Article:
• Ransomware: A made-up word from the English 'ransom' and software. This malware encrypts computer systems and then extorts a ransom from victims to obtain the key. Ransomware is currently the biggest threat to virtually all businesses, especially APT Ransomware attacks.
  • APT Ransomware: A ransomware attack by highly professional criminals. They infect their victims with malware, then penetrate further into the network step by step until, within a few weeks, they have control over all of a company's important IT systems: Databases, backups, email systems, domain controllers. During this time, they steal data from these systems in parallel. When all important systems are under control, they encrypt them and ransom the company with sums in the millions. If they don't want to pay, the criminals additionally threaten to publish all captured data.
  • Social Engineering: Social engineering is the generic term for manipulating and deceiving people in order to obtain confidential data and information. Attackers pretend to be someone they are not in order to trigger actions in their victims, such as entering passwords, opening an attachment, or transferring money to a specific account.
  • Phishing: Phishing is a made-up word from "password" and "fishing", i.e. "fishing for passwords". This refers to all the fake websites, e-mails, text messages or the like that criminals use to impersonate a specific person in order to obtain a victim's personal information. Phishing is therefore a variant of social engineering.
  • Vishing: Vishing is a further development of the made-up word phishing when it comes to telephone calls, i.e. "voice phishing". Here, too, the aim is to obtain confidential information, but this time via the telephone.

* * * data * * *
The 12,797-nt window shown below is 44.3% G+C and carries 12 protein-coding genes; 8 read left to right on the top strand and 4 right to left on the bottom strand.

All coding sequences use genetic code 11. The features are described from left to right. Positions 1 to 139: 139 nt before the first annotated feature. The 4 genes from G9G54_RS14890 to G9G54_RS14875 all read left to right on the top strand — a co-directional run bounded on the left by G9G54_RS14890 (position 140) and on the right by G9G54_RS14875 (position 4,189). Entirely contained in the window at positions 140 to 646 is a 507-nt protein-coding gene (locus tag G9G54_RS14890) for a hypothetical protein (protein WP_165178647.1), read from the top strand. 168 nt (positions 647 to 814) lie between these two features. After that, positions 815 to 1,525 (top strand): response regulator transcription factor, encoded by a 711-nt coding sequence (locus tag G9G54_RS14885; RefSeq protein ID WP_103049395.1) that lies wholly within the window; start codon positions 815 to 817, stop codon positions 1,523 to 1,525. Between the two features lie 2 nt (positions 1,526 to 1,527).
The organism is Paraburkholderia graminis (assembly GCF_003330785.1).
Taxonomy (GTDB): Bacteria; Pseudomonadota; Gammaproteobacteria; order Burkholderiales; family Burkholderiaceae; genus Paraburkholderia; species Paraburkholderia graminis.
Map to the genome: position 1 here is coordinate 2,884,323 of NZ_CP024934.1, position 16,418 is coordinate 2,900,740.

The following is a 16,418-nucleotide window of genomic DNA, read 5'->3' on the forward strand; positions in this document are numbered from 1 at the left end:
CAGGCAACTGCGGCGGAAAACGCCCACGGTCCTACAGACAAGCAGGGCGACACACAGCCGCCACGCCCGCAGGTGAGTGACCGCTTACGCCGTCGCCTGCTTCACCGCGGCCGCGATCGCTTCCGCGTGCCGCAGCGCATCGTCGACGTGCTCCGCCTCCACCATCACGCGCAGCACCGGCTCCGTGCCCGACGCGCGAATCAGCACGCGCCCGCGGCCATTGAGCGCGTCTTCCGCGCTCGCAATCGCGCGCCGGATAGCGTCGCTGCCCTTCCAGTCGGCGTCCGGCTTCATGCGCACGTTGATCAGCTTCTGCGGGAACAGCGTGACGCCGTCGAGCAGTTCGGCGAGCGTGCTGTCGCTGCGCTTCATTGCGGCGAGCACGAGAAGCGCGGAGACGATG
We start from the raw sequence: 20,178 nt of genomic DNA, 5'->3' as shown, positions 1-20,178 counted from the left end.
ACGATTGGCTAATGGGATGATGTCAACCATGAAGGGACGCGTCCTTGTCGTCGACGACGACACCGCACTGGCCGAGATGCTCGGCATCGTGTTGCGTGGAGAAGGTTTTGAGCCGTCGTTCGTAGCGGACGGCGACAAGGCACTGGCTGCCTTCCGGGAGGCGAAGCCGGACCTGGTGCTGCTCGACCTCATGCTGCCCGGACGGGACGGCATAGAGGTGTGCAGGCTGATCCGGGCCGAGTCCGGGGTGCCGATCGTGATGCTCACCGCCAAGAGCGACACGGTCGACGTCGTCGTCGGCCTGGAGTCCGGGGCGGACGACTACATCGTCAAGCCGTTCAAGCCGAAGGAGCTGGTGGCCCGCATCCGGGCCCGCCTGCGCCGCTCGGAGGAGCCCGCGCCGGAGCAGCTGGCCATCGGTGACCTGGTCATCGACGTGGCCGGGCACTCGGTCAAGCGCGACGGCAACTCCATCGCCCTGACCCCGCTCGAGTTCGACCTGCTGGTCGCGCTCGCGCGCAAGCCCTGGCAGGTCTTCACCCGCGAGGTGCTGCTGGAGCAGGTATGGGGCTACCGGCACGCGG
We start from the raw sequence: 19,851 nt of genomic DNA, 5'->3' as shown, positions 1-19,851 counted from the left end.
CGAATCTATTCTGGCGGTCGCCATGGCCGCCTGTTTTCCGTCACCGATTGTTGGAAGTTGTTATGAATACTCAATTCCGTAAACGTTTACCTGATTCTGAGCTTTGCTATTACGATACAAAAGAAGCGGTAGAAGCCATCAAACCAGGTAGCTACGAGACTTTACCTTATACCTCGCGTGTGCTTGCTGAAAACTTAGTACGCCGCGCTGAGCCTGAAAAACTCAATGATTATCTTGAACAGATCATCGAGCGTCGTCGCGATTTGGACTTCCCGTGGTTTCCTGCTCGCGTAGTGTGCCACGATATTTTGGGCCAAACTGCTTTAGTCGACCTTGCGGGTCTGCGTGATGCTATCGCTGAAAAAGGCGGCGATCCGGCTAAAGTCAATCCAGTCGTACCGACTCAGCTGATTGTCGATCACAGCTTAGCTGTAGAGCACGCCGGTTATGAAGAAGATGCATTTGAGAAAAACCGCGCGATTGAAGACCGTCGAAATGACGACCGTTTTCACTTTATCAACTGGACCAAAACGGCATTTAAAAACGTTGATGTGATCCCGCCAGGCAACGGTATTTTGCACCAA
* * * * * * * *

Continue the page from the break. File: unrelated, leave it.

• Smishing: Smishing originates from "SMS phishing", i.e. phishing via SMS. So it's basically phishing, only that the communication channel is a text message instead of an email. Here, too, the victims end up on fake websites or triggered to install malware.

Most of the attack vectors in cyber security mentioned so far rely on people as the gateway. That is why cyber security training and general training through security awareness campaigns are an elementary component of a security strategy.

Attack Vectors in Cyber Security: Systems

Another attack vector in cyber security is attacks on IT systems, i.e. servers or applications, for example by hacking or exploiting zero-day vulnerabilities.

However, the widespread division into "attacks on people and systems" is misleading, since the systems are also developed and operated by people.

In fact, most successful attacks on systems are also the result of human error.

Cyber Security Qualification Matrix

Our day-to-day experiences often show us:

  • Systems that have vulnerabilities because they are not up to date (= patched).
  • Administrators who use the same password for different systems
  • Developers who do not check their software code for typical attacks like SQL injection

The exploited vulnerabilities in the systems are only rarely "unavoidable", such as when there is simply is no update (security patch) for a vulnerability yet. Much more frequently, hackers exploit vulnerabilities that could have been avoided, if developers and IT-Admins were more aware of security best practices.

Cyber security awareness is urgently needed in IT, perhaps even more urgently than for "normal users", because IT usually works with privileged rights and an attack can therefore cause significantly more damage than would be the case for a user with restricted rights.

Administrators and developers, however, require completely different content on the subject of cyber security. That is why there are two special training courses, Cyber LABs for Administrators and Cyber LABs for Developers, which address precisely these requirements and contents.

Find out more about the often forgotten target group of IT professionals.

IS-FOX Cyber Security Trainings

Our IS-FOX Cyber Security trainings have been developed by our in-house Cyber Security specialists. And this difference can be seen in the content. At least, that's what our customers say.

Our e-learning courses are suitable for small, medium and large companies and can be integrated into your own learning management system (LMS) or operated via our IS-FOX Cloud. Adapted to your company's guidelines and corporate design, of course.